Such expectations may make the youth - young women in particular - appear mercenary. However, Wu Ran, a theatre director, thinks it is normal and legitimate for a woman to want to marry a man owning a house and a car. "You don't have to own a villa and a BMW," Wu clarifies, "but a car or a house shows a man's stable status."
Wu Ran would know. After all, he has directed 'D Style Life', a play that portrays the life of a young man who, having bought an apartment in an upscale area, secretly works two jobs to pay off the mortgage. He doesn't tell his girlfriend the truth for fear that she would dump him once she discovers that he is not the wealthy man she wanted.
"So many girls are like that in real life," explains Wu. "For me, it's an absolute must to have a house and a car before I marry the girl I love. I want to provide her a stable life."
Unlike a romance, married life involves two kinds of social relations: material and ideological. Therefore, "it is necessary and natural to have material demands, when it comes to marriage," explains Wang Wei, Deputy Director, Beijing Marriage & Family Institute.
Take the ideological era of the Cultural Revolution. Many women sought prospective husbands who had a good political background, a bicycle, a watch, a sewing machine and a radio. These were the prerequisites of marriage. During that period, one needed commodity ration coupons to buy such items and thus such commodities became symbols of power and the hallmark of an idea match.
Times have changed. "You cannot expect your children to not be materially inclined when society is full of advertising, and the 'no-free-lunch' philosophy has infiltrated our social life," says Li Dun, a sociologist from the Chinese Academy of Social Sciences.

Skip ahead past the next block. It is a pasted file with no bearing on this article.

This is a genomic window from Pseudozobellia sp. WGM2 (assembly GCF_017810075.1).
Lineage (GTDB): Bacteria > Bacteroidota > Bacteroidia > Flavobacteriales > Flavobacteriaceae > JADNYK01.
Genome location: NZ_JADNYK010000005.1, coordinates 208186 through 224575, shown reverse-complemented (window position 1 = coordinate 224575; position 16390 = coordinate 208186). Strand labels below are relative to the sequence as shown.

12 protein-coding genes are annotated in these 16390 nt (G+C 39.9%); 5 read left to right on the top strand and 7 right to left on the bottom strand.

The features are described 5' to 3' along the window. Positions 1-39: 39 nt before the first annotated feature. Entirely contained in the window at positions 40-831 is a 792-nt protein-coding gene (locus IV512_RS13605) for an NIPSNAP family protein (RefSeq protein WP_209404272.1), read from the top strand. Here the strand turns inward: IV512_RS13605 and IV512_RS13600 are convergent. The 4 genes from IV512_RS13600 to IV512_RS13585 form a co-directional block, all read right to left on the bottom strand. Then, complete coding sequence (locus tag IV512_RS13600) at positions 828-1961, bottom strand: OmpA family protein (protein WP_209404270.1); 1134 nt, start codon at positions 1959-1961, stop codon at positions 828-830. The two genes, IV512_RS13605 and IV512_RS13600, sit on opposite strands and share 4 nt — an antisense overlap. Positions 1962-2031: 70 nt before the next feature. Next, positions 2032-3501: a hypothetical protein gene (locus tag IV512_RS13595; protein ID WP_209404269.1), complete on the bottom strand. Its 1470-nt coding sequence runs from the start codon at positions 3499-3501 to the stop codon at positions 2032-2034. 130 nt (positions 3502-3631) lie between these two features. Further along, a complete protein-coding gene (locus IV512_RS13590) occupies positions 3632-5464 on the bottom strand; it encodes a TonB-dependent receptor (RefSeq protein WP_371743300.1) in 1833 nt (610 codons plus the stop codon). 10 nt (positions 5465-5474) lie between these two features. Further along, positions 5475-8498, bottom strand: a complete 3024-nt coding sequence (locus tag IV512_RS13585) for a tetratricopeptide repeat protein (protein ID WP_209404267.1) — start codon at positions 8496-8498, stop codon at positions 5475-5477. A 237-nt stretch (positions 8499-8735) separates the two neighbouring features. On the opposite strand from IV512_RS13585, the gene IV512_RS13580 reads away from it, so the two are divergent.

Last November, Shanghai, reputed to be China's most consumerist city, ran its first exclusive "Love Boat" party on the 'Captain One' to hook up local millionaires with rich and pretty women. The chance to find a dream partner was fixed at 28,000 Yuan.
The qualifications for making it to the party were a net worth of not less than two million Yuan for the men, and "pretty and desirable" for the women.
"I don't see anything wrong with that. It's a fair game - men and women get what they look for. Really, nothing is free. The wedding ceremony alone can cost you $1,000," reveals Yang, who is in her 30s and on the look out for her ideal man who must drive nothing less than a Porsche.
Indeed, the latest figures from the Shanghai Wedding Service Industry Association show that the average wedding spending in Shanghai hit 187,000 Yuan (US$23,375) in 2006 - 271 times that of the 1970s. Of course, a large chunk of such expenditure is a consequence of expenses on apartment decoration, branded products, and the honeymoon, rather than the actual wedding.
Zou Junyuan of Changsha, 76, still remembers her wedding ceremony "was very simple". "We stood in front of Chairman Mao's portrait, exchanging vows before relatives and the invited friends. Our major spending was our bed, sheets, and other living necessities."
While money can't guarantee happiness, Bi Jinyi, a Beijing-based divorce lawyer and marriage and relationship consultant has noticed that most of the divorce cases that have come her way "are related to financial problems".